“Calvin,” I said, trying to channel my inner Mary Poppins as his little hand clenched my cashmere sweater and started pulling, “Give me the corn holder. It’s very sharp and you shouldn’t be running around with it.” He’d snatched the pronged apparatus out of my hand a few moments earlier and had insisted upon inserting it into the cob himself – but not before running a few laps around the dinner table.
“No,” he said, lips pursed. He pulled away from my arms and took off. “You’re not going to get it!” he taunted.
“Calvin, If you don’t hand it back to me, you’ll get no dessert,” I yelled in a last ditch effort. Too bad the kid didn’t seem to have a sweet tooth. His sisters – Rose, eight, and Kasey, five – giggled in the background. I swore to myself this was the last time I was babysitting for these hellions again. It was the fifth time I’d made this promise to myself in as many weeks.
I’d started babysitting again, at late age of twenty-seven, when I lost my job as an Assistant Editor at Maxim, and found myself working sixteen hours a week for the Kellys, at $10 an hour. It was clear from the start that all three kids – while adorable, personable, and creative – were a handful, Calvin most of all. While Rose was seeping into girlish self-absorption (she suddenly decided she was a vegetarian) and Kasey was a wild-at-heart troublemaker (I could already picture her big blue eyes batting away as she explained just why she had to sneak out of the house at midnight), the boy was especially trying. If any child was going to make me question bringing one of my own into the world, it was Calvin.
He was shy compared to his rambunctious older sisters, who were in constant competition for the spotlight. And when he was happy, he was a joy to be around. Proud when he succeeded in penning the perfect “Z”; gleeful when he beat me in a cutthroat game of Ants in Your Pants; boyishly hyper when his collection of paper airlines took flight. But when Calvin became upset by something, he went into fits of hysterics that went beyond the usual post-toddler temper tantrum. He was sensitive to being touched – I eventually gave up on giving him a bath as the sound of the faucet made him scream like he was being attacked by a swarm of bees – but even picking him up from school was a test of my negotiation skills. Calvin would not hold my hand, or any babysitter’s hand, to cross the street. The only palms he would clasp were his parents’ or sisters’. Rather than hold my hand to walk to Central Park and play T-ball, he would sit with his arms folded across his chest in front of Kasey’s school, a deep, sad frown on his face.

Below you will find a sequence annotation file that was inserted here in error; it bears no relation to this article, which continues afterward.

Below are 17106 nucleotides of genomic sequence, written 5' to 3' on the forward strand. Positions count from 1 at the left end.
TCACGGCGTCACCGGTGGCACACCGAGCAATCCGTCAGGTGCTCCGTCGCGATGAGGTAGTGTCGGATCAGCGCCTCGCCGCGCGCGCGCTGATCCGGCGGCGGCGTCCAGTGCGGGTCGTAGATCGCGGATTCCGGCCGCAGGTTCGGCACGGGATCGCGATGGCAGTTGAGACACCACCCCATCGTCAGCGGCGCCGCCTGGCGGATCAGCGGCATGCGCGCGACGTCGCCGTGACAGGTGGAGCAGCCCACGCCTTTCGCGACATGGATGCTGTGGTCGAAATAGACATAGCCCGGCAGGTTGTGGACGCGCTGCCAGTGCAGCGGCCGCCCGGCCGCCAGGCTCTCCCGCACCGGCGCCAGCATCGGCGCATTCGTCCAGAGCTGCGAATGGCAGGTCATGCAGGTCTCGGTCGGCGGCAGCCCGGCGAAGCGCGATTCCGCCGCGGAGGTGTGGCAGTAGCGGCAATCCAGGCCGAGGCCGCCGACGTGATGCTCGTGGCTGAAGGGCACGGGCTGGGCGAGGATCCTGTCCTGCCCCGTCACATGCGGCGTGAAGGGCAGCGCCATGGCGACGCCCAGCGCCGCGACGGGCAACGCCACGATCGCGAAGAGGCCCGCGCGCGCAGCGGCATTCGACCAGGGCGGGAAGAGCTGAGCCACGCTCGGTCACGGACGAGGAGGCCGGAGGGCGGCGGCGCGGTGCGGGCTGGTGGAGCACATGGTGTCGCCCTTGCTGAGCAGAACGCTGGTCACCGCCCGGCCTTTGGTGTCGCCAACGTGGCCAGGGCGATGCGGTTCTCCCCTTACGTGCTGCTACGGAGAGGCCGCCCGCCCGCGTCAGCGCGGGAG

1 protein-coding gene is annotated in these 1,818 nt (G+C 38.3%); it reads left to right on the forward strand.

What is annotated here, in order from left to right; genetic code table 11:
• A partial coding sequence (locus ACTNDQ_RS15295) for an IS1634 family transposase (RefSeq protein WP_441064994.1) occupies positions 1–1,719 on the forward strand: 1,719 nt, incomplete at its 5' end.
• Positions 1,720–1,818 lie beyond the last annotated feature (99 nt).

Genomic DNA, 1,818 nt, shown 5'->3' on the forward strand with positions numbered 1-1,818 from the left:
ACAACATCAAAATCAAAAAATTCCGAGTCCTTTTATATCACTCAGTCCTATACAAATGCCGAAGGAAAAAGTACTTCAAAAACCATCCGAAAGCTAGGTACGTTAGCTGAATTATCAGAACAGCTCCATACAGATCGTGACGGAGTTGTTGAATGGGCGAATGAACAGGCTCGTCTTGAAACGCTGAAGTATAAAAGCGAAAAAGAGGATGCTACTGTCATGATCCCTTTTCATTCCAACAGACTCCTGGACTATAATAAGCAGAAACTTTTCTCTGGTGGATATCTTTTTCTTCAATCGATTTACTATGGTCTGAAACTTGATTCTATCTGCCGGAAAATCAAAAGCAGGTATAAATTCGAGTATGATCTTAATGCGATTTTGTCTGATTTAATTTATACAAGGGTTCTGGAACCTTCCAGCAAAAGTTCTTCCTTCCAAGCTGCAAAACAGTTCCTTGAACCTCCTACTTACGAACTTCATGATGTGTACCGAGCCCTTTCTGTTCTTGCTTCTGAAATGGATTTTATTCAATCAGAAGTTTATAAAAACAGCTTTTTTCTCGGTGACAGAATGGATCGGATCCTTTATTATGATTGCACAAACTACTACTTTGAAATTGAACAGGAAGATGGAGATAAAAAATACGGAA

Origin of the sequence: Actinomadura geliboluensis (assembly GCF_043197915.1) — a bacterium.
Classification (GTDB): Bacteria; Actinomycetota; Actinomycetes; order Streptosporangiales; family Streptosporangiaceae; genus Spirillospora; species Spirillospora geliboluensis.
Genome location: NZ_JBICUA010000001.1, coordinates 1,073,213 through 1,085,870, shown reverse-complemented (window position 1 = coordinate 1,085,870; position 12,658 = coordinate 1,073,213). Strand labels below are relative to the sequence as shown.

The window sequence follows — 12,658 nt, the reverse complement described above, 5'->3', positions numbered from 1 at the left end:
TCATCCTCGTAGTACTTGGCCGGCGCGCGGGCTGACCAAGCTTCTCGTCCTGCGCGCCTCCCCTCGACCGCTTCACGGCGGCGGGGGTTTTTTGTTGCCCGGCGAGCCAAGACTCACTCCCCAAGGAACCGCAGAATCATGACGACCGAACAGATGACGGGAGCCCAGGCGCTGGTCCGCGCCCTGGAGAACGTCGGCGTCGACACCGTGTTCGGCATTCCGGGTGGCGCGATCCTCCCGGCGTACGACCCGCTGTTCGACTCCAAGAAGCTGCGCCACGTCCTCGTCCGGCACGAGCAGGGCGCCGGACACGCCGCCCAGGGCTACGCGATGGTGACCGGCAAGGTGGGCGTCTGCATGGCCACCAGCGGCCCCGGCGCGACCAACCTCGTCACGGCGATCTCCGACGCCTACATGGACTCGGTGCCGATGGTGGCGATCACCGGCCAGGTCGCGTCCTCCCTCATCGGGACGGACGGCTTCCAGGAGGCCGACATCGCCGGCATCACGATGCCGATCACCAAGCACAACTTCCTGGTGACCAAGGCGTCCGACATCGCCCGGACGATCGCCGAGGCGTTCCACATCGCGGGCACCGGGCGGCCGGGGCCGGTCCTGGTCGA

Routinely, Calvin was sent home from playgroup, and there were countless phone calls from the school about his behavior. Mostly he was quiet and didn’t participate much, but sometimes he would crawl into his cubby and refuse to come out. He was sent home twice for hitting his teachers and another time for biting the school headmaster. He seemed overwhelmed by instruction or guidance; any attempt to catch him, block him from running, or remove or dislodge him from whatever object he was clinging to, would result in kicking, screaming, and sobbing, a breakdown and emotional collapse of epic proportions that could not be calmed down with rational words, a soothing backrub, or even threats of early bedtime. He could not be consoled.
You would think such drama would be cause for alarm with Calvin’s parents – Upper East Side Catholics who sent their kids to private school with the wages from their finance jobs – but his mom just seemed irritated that she had to cancel a meeting in order to pick him up. And they weren’t around much, in general. She and her husband usually didn’t get home until the kids’ bedtime.